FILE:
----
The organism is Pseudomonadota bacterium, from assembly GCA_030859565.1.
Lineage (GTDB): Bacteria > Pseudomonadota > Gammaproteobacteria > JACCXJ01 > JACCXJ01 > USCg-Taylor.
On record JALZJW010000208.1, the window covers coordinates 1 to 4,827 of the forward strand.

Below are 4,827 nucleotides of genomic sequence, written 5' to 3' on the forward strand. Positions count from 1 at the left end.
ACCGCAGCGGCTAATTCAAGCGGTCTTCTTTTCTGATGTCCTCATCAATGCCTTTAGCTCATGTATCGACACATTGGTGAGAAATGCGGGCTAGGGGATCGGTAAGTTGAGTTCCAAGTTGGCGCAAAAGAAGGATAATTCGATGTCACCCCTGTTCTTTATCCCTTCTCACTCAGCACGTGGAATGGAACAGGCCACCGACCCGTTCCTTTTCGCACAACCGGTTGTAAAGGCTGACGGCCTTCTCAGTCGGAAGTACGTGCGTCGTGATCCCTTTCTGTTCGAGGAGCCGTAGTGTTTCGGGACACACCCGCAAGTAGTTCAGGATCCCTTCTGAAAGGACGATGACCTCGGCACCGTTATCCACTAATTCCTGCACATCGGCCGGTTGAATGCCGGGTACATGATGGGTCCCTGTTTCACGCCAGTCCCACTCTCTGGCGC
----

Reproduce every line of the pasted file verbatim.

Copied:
The organism is Pseudomonadota bacterium, from assembly GCA_030859565.1.
Lineage (GTDB): Bacteria > Pseudomonadota > Gammaproteobacteria > JACCXJ01 > JACCXJ01 > USCg-Taylor.
On record JALZJW010000208.1, the window covers coordinates 1 to 4,827 of the forward strand.

Below are 4,827 nucleotides of genomic sequence, written 5' to 3' on the forward strand. Positions count from 1 at the left end.
ACCGCAGCGGCTAATTCAAGCGGTCTTCTTTTCTGATGTCCTCATCAATGCCTTTAGCTCATGTATCGACACATTGGTGAGAAATGCGGGCTAGGGGATCGGTAAGTTGAGTTCCAAGTTGGCGCAAAAGAAGGATAATTCGATGTCACCCCTGTTCTTTATCCCTTCTCACTCAGCACGTGGAATGGAACAGGCCACCGACCCGTTCCTTTTCGCACAACCGGTTGTAAAGGCTGACGGCCTTCTCAGTCGGAAGTACGTGCGTCGTGATCCCTTTCTGTTCGAGGAGCCGTAGTGTTTCGGGACACACCCGCAAGTAGTTCAGGATCCCTTCTGAAAGGACGATGACCTCGGCACCGTTATCCACTAATTCCTGCACATCGGCCGGTTGAATGCCGGGTACATGATGGGTCCCTGTTTCACGCCAGTCCCACTCTCTGGCGC